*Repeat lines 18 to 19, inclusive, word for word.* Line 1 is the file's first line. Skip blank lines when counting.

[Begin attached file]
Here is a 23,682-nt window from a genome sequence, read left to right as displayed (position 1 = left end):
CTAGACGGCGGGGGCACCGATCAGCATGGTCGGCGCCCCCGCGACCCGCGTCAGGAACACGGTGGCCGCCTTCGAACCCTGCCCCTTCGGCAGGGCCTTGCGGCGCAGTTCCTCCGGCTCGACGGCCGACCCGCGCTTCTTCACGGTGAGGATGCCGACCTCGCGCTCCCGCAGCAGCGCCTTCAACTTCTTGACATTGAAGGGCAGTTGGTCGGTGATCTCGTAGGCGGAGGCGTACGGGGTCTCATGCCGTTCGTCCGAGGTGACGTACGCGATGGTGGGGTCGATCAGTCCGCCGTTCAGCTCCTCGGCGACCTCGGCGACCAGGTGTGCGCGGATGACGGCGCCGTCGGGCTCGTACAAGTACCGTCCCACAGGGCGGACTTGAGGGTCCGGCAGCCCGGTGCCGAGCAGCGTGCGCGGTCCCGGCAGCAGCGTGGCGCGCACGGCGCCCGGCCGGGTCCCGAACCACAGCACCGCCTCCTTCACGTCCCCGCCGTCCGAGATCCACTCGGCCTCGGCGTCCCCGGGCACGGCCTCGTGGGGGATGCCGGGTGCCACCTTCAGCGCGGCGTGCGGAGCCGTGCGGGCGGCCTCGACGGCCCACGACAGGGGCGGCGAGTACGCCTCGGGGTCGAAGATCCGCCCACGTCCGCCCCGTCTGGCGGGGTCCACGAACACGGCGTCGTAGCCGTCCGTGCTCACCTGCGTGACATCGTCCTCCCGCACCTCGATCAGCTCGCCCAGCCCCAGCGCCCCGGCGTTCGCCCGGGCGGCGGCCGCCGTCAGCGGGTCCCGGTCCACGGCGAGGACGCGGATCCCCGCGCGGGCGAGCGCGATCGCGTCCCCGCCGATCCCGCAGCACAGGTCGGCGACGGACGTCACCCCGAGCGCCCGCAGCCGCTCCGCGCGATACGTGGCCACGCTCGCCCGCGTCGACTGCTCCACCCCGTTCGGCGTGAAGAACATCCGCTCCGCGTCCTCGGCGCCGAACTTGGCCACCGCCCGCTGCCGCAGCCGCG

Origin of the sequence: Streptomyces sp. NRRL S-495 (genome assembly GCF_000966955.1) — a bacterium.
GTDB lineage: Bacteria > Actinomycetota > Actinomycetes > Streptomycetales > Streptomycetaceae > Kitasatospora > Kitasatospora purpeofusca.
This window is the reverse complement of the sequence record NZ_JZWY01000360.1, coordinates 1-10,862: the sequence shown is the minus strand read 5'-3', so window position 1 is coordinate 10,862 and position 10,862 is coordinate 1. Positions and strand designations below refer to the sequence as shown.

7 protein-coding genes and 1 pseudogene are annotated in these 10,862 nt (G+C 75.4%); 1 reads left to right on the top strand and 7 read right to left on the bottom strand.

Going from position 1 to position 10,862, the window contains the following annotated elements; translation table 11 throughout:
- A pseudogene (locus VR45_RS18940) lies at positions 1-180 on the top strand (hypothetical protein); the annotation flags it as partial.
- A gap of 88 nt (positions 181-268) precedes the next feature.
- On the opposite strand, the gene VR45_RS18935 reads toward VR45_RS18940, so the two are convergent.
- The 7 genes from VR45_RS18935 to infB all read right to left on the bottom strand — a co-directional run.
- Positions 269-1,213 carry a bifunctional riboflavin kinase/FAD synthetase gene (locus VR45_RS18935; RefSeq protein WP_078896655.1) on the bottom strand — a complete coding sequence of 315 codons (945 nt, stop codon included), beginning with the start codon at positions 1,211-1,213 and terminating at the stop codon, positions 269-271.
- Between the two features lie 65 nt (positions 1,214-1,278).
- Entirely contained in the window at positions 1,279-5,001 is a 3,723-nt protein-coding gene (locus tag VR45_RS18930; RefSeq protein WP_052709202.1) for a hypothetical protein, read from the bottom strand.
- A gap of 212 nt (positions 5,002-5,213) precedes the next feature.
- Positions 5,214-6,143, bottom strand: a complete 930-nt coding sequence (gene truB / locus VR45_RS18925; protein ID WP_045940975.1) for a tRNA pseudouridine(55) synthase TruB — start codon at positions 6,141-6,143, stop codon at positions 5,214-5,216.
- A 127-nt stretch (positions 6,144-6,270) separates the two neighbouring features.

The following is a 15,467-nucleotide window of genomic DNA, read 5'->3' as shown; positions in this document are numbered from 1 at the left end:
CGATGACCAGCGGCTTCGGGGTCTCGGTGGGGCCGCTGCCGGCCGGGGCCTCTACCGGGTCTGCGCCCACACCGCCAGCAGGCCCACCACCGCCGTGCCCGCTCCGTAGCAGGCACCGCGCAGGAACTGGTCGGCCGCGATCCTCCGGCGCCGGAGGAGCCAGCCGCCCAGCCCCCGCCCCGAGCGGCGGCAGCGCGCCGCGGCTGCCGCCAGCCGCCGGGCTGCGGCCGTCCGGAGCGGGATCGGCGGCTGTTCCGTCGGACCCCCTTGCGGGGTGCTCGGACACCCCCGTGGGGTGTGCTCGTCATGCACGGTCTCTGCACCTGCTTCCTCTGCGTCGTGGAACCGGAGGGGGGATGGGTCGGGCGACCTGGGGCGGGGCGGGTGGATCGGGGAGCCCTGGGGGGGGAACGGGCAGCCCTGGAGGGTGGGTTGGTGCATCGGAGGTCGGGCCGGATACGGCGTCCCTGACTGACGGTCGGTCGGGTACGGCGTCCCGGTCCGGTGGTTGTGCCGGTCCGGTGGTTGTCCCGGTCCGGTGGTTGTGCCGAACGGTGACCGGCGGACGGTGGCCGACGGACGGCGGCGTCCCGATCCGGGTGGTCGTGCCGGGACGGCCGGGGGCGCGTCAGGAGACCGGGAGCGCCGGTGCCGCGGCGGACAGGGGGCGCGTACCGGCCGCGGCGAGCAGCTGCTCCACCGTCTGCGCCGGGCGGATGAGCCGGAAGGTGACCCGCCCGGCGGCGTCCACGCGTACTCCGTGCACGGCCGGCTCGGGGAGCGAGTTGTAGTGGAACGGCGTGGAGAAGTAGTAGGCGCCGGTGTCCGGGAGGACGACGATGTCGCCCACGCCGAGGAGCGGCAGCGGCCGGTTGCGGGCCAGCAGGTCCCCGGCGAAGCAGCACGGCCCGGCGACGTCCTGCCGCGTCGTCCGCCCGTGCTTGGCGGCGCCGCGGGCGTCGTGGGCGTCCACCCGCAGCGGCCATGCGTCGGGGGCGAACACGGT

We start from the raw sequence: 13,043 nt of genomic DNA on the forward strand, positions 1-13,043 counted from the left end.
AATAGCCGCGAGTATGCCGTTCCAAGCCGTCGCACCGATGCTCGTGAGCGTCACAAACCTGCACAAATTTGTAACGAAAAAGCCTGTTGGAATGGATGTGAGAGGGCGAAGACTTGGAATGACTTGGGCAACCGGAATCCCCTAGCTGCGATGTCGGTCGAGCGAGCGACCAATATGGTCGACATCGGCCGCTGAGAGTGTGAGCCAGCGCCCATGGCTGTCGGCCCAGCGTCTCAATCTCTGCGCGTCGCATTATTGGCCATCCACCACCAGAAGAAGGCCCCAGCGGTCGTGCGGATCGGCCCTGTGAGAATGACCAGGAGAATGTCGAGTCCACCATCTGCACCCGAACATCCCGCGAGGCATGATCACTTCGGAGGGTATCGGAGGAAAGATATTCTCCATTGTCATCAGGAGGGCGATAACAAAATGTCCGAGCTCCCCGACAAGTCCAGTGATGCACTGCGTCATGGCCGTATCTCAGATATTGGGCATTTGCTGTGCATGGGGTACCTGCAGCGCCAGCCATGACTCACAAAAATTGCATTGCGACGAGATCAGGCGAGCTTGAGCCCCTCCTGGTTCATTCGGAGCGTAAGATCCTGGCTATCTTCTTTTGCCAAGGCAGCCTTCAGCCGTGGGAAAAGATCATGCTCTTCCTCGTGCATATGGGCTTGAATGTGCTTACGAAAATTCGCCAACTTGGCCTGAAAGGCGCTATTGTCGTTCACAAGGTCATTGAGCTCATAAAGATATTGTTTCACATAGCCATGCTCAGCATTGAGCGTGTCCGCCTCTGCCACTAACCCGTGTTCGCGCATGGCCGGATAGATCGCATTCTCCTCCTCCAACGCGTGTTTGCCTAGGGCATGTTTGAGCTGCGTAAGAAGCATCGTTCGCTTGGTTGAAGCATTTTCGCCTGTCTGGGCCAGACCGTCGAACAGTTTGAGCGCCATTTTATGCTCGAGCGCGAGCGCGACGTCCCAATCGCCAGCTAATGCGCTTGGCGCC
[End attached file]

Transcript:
The following is a 15,467-nucleotide window of genomic DNA, read 5'->3' as shown; positions in this document are numbered from 1 at the left end:
CGATGACCAGCGGCTTCGGGGTCTCGGTGGGGCCGCTGCCGGCCGGGGCCTCTACCGGGTCTGCGCCCACACCGCCAGCAGGCCCACCACCGCCGTGCCCGCTCCGTAGCAGGCACCGCGCAGGAACTGGTCGGCCGCGATCCTCCGGCGCCGGAGGAGCCAGCCGCCCAGCCCCCGCCCCGAGCGGCGGCAGCGCGCCGCGGCTGCCGCCAGCCGCCGGGCTGCGGCCGTCCGGAGCGGGATCGGCGGCTGTTCCGTCGGACCCCCTTGCGGGGTGCTCGGACACCCCCGTGGGGTGTGCTCGTCATGCACGGTCTCTGCACCTGCTTCCTCTGCGTCGTGGAACCGGAGGGGGGATGGGTCGGGCGACCTGGGGCGGGGCGGGTGGATCGGGGAGCCCTGGGGGGGGAACGGGCAGCCCTGGAGGGTGGGTTGGTGCATCGGAGGTCGGGCCGGATACGGCGTCCCTGACTGACGGTCGGTCGGGTACGGCGTCCCGGTCCGGTGGTTGTGCCGGTCCGGTGGTTGTCCCGGTCCGGTGGTTGTGCCGAACGGTGACCGGCGGACGGTGGCCGACGGACGGCGGCGTCCCGATCCGGGTGGTCGTGCCGGGACGGCCGGGGGCGCGTCAGGAGACCGGGAGCGCCGGTGCCGCGGCGGACAGGGGGCGCGTACCGGCCGCGGCGAGCAGCTGCTCCACCGTCTGCGCCGGGCGGATGAGCCGGAAGGTGACCCGCCCGGCGGCGTCCACGCGTACTCCGTGCACGGCCGGCTCGGGGAGCGAGTTGTAGTGGAACGGCGTGGAGAAGTAGTAGGCGCCGGTGTCCGGGAGGACGACGATGTCGCCCACGCCGAGGAGCGGCAGCGGCCGGTTGCGGGCCAGCAGGTCCCCGGCGAAGCAGCACGGCCCGGCGACGTCCTGCCGCGTCGTCCGCCCGTGCTTGGCGGCGCCGCGGGCGTCGTGGGCGTCCACCCGCAGCGGCCATGCGTCGGGGGCGAACACGGT